Psalm 19:10

I have a question for you. Try to answer it within three seconds.

Where’s your Bible? (Not the one on your phone or computer- your real Bible.)

Were you able to answer in three seconds because you read it today and remember where you left it when you were finished? Because it stays on your night stand and rarely gets opened? Did it take longer than three seconds because you frequently carry it around with you and can’t remember where you most recently left it?

The point of the question isn’t really where your Bible is in geographical relationship to you, but where you are in relationship to your Bible.

David said God’s word was more valuable to him than gold, even much fine gold.

Job said he treasured God’s word more than his daily food.

Jesus hadn’t eaten a bite in over a month, and He still valued every word that comes from the mouth of God over bread.

If someone put a stack of fine gold in front of you and said you could have it as long as you hardly ever read your Bible, would you take it?

What if you had gone without food for forty days and someone offered you a loaf of bread in exchange for your agreement to put your Bible away and open it only rarely? Could you withstand the temptation?

I’d like to believe I would choose God’s word over a stack of gold or even life-sustaining food. But when I think about all the lesser things I sometimes choose to do instead of setting aside time to study God’s word…

…television
…social media
…reading
…sleeping
…hobbies

…well, I can’t help but wonder:

Do I really value God’s word as deeply as He wants me to?

We need God’s word. It is more necessary to us, spiritually, than food is to us, physically. Yet many Christians unintentionally starve themselves spiritually, thinking a “meal” or two of Scripture at church every week (if they actually attend every week, that is) is enough to sustain them. It’s not. We need to feast on God’s written Word every single day.

We need to know who God is

Saved people are in a one-on-one, personal relationship with God. But how can you have a relationship with someone you don’t really know? How can you love Him, please Him, or enjoy spending time with Him if you know nothing about Him? His character, His attributes, His likes and dislikes, the way He operates – these are all integral to knowing this God who created and saved us. And in His infinite love, God has chosen to reveal all these things about Himself in a book we call the Bible.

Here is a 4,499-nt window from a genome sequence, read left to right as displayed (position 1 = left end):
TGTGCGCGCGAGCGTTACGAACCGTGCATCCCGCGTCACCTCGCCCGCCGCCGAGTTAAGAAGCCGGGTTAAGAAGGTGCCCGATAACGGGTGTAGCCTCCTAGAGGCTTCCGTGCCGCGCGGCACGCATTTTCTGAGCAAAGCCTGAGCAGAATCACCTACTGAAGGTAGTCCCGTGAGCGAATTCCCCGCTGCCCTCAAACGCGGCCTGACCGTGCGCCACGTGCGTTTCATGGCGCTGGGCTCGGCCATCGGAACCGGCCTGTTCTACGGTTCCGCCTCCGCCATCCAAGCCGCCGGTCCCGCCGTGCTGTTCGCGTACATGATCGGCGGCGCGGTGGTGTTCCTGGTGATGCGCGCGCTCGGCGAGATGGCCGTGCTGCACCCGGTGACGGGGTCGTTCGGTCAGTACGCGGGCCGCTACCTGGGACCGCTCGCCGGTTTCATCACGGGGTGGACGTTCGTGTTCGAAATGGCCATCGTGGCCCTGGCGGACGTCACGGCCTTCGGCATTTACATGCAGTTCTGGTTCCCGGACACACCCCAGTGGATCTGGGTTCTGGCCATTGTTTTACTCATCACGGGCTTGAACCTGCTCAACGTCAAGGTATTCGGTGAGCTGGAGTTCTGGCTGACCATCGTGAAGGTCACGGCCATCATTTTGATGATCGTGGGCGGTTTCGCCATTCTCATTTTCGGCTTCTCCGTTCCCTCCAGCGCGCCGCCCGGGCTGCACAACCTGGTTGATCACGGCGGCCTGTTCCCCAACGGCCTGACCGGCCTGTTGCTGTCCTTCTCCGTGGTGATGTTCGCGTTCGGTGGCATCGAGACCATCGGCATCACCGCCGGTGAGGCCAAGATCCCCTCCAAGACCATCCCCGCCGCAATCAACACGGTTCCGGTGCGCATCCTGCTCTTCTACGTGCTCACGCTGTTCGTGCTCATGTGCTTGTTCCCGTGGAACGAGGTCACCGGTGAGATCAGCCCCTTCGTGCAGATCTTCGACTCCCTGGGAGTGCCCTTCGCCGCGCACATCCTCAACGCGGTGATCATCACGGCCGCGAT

We need to know who we are

Just as an employee can’t rightly relate to her employer if she doesn’t understand her role, her place, and her responsibilities, we can’t rightly relate to God unless we understand both who He is and who we are in relationship to Him. We need to understand that He is God and we are not. That He is perfect in holiness and righteousness and we are depraved from the womb. That we are sinners in need of a Savior, created for the purpose of bringing glory to God, servants of the most high King. The only place to learn all of this, and more, about who we are, and where we stand with God, is in the pages of His word.

We need to know what God wants from us

What does God want me to do with my money? How can I be a godly wife if my husband is unsaved? Does God think it’s important for me to go to church? Is it always a sin to lie? Is it wrong to watch pornography? In addition to being a revelation of the nature and character of God, the Bible is also an intensely practical book, instructing Christians on issues of every day life and helping us to understand how God wants us to think, act, and speak. God knows we have questions and in His kindness and mercy has provided all the answers we need in Scripture.

We need to hear from God

While the idea and practice of “hearing God’s voice” is unbiblical, the desire to commune with God- to visit with Him as a loved one – is not. We only have to look back to the Garden of Eden to see that God’s perfect design was for people to fellowship with Him. Because of the Fall, we can’t do that face to face this side of Heaven. For now, we talk to God through prayer and worship. He talks to us through His written Word. Constant communion with God deepens our love for Him and increases our Christlikeness.

More than daily food. More than gold. More than any earthly pleasure, wisdom, or experience, we need God’s word. And we need it every day, all the days of our lives.